Ponderosa Pine (Pinus ponderosa)

Common names:
Give a thumbs up Ponderosa Pine
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General Plant Information (Edit)
Plant Habit: Tree
Life cycle: Perennial
Sun Requirements: Full Sun
Water Preferences: Mesic
Dry Mesic
Dry
Minimum cold hardiness: Zone 3 -40 °C (-40 °F) to -37.2 °C (-35)
Maximum recommended zone: Zone 9b
Plant Height: 40 - 100 feet
Plant Spread: 20 - 40 feet
Leaves: Evergreen
Needled
Suitable Locations: Street Tree
Uses: Windbreak or Hedge
Provides winter interest
Shade Tree
Resistances: Drought tolerant
Propagation: Seeds: Self fertile
Pollinators: Wind
Miscellaneous: Tolerates poor soil
Conservation status: Least Concern (LC)

Conservation status:
Conservation status: Least Concern
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Comments:
Posted by Cakeholemoon (Garfield, WA - Zone 6a) on Feb 20, 2018 10:14 PM

I love pine trees, and I especially love the Ponderosa Pine. There is a lone Ponderosa Pine tree living next to my property. It must be over 100 years old and 100 feet tall. I visit it once in a while and listen to the wind whispering through the needles way up in the branches at the top. The lower branches have long since receded. The puzzle-like bark is over 3 inches thick at the base with deep grooves. Fire protection at its finest. It had several sister trees living nearby that have fallen because the land that they lived on changed from dry land to wet land. During a wet and flooded winter, the wind blew them down exposing giant pancake-like root disks which could no longer hold the massive weight of the trees upright to the wet soggy earth. The lone survivor may be in danger. I planted a small stand of Ponderosas nearby on a dry hill above the flood plain. They were just seedlings when planted and now they are soaring above my head and catching some wind of their own. They grow fast, and now they are getting big enough for me to prune a few of the lower branches to allow easier passage for me into my miniature pine forest. I love the smell of my pine forest. I love to stand among them and take in the sights, smells, and sounds of them. I collected some pine needles from them one day and extracted the essential oil through a distillation process. A half-pound of pine needles yielded about 2 ml of oil. Now I can smell my favorite pine trees anytime, anyplace. And when I do, I am standing among them once again.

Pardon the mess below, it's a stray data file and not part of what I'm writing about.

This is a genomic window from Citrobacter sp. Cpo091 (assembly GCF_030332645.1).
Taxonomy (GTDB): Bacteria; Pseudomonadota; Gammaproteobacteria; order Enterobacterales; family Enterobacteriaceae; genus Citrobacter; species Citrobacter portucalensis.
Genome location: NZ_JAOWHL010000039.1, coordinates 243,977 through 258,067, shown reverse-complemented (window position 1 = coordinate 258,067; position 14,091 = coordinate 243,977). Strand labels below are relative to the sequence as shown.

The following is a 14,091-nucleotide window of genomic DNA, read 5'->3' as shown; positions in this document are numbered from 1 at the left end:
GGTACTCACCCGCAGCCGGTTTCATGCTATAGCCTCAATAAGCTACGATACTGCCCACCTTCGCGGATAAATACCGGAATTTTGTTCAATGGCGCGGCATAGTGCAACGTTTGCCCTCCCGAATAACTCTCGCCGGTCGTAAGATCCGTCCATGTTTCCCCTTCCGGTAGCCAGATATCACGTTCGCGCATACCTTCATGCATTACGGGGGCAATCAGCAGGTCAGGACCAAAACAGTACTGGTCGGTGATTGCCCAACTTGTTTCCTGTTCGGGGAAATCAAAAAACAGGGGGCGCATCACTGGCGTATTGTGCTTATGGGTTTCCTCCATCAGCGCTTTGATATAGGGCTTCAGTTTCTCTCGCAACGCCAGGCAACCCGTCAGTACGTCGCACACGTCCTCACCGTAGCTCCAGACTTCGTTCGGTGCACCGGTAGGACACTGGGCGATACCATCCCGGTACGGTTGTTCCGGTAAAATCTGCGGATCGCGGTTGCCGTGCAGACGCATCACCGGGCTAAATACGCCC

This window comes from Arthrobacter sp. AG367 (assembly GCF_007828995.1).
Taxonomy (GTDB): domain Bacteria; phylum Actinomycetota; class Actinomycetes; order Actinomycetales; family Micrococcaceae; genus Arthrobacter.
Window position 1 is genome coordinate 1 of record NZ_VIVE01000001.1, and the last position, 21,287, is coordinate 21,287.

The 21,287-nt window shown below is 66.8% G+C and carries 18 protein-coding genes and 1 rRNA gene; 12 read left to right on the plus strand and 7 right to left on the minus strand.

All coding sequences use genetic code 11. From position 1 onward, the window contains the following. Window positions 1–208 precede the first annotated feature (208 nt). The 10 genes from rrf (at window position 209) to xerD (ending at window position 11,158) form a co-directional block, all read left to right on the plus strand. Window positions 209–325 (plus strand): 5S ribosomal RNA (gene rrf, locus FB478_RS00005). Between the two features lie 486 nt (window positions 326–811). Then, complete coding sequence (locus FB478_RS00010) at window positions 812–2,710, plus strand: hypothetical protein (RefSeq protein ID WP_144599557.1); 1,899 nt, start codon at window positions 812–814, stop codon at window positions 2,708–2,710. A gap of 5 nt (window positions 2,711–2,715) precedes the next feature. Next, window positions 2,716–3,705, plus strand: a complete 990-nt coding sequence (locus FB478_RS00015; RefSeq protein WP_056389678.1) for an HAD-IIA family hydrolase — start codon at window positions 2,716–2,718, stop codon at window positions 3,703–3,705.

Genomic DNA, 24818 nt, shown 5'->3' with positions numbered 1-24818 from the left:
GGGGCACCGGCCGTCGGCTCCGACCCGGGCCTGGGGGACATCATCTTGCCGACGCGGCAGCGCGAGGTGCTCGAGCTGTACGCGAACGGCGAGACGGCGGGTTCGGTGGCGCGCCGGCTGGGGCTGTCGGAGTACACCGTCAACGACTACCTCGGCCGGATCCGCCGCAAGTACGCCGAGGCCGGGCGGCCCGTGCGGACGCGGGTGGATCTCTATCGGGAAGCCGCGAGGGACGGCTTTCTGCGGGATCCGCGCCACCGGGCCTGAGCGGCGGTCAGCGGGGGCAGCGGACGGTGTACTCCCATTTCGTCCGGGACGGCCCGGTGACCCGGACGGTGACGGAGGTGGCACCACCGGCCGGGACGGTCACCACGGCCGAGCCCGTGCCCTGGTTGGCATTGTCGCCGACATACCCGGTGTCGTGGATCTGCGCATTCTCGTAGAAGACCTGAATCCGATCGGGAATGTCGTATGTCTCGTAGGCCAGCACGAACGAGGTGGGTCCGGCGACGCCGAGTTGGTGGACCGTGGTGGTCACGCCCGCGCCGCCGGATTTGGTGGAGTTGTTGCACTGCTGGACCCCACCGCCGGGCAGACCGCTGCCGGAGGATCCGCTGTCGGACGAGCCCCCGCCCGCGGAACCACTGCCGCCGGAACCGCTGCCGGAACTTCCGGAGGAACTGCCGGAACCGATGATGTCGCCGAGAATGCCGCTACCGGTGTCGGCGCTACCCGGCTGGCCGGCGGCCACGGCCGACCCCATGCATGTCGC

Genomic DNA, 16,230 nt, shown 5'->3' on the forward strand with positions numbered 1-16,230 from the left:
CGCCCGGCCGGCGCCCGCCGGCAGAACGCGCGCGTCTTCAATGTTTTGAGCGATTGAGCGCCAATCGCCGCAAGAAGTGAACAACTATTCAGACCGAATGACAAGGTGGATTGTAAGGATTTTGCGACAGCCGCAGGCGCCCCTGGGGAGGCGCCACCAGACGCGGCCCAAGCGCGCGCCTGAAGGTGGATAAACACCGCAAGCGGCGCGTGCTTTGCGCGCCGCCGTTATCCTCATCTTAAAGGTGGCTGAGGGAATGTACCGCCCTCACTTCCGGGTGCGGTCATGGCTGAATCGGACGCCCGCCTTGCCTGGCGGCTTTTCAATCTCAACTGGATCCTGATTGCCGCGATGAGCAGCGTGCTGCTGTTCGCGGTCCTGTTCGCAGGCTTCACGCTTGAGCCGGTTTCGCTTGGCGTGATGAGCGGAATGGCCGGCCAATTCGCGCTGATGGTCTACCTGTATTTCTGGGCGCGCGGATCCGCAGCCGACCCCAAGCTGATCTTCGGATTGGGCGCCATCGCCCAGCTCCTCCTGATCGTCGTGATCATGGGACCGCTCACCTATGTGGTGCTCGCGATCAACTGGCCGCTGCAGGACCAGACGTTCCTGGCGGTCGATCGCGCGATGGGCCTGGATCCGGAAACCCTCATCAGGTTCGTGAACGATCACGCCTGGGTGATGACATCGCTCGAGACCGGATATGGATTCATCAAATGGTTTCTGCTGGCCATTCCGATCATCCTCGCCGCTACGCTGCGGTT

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Posted by robertduval14 (Mason, New Hampshire - Zone 5b) on Apr 18, 2013 9:55 PM

Montana's state tree.

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Discussion Threads about this plant
Thread Title Last Reply Replies
Salt tolerant plants by eclayne Feb 8, 2013 9:39 PM 130

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